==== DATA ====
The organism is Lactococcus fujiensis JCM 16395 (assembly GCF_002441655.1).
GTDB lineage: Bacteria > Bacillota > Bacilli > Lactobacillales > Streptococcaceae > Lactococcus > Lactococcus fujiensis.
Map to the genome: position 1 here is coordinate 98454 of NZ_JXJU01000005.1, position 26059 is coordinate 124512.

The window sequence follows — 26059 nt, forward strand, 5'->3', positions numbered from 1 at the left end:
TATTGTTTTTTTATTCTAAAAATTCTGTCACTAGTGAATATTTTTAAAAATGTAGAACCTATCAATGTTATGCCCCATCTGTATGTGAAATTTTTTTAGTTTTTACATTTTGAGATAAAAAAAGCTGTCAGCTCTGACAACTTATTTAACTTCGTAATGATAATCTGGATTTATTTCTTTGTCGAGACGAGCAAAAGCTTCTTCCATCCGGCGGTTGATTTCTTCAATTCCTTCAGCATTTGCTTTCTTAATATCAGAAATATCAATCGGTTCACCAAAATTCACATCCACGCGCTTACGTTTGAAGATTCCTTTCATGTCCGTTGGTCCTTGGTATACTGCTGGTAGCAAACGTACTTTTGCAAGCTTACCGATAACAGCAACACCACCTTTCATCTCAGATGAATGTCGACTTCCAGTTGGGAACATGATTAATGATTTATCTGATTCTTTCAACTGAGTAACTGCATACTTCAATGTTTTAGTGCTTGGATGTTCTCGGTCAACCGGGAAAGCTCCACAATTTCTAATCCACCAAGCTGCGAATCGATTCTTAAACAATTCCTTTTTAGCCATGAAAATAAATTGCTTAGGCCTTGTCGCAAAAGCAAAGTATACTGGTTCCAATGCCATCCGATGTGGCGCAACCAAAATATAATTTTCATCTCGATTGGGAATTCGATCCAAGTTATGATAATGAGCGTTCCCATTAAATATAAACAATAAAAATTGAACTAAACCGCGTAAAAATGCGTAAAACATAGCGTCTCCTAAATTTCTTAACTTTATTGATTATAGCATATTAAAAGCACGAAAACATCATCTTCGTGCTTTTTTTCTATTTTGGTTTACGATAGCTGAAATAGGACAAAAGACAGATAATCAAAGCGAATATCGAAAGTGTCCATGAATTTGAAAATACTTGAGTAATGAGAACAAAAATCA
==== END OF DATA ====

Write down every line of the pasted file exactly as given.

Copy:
The organism is Lactococcus fujiensis JCM 16395 (assembly GCF_002441655.1).
GTDB lineage: Bacteria > Bacillota > Bacilli > Lactobacillales > Streptococcaceae > Lactococcus > Lactococcus fujiensis.
Map to the genome: position 1 here is coordinate 98454 of NZ_JXJU01000005.1, position 26059 is coordinate 124512.

The window sequence follows — 26059 nt, forward strand, 5'->3', positions numbered from 1 at the left end:
TATTGTTTTTTTATTCTAAAAATTCTGTCACTAGTGAATATTTTTAAAAATGTAGAACCTATCAATGTTATGCCCCATCTGTATGTGAAATTTTTTTAGTTTTTACATTTTGAGATAAAAAAAGCTGTCAGCTCTGACAACTTATTTAACTTCGTAATGATAATCTGGATTTATTTCTTTGTCGAGACGAGCAAAAGCTTCTTCCATCCGGCGGTTGATTTCTTCAATTCCTTCAGCATTTGCTTTCTTAATATCAGAAATATCAATCGGTTCACCAAAATTCACATCCACGCGCTTACGTTTGAAGATTCCTTTCATGTCCGTTGGTCCTTGGTATACTGCTGGTAGCAAACGTACTTTTGCAAGCTTACCGATAACAGCAACACCACCTTTCATCTCAGATGAATGTCGACTTCCAGTTGGGAACATGATTAATGATTTATCTGATTCTTTCAACTGAGTAACTGCATACTTCAATGTTTTAGTGCTTGGATGTTCTCGGTCAACCGGGAAAGCTCCACAATTTCTAATCCACCAAGCTGCGAATCGATTCTTAAACAATTCCTTTTTAGCCATGAAAATAAATTGCTTAGGCCTTGTCGCAAAAGCAAAGTATACTGGTTCCAATGCCATCCGATGTGGCGCAACCAAAATATAATTTTCATCTCGATTGGGAATTCGATCCAAGTTATGATAATGAGCGTTCCCATTAAATATAAACAATAAAAATTGAACTAAACCGCGTAAAAATGCGTAAAACATAGCGTCTCCTAAATTTCTTAACTTTATTGATTATAGCATATTAAAAGCACGAAAACATCATCTTCGTGCTTTTTTTCTATTTTGGTTTACGATAGCTGAAATAGGACAAAAGACAGATAATCAAAGCGAATATCGAAAGTGTCCATGAATTTGAAAATACTTGAGTAATGAGAACAAAAATCA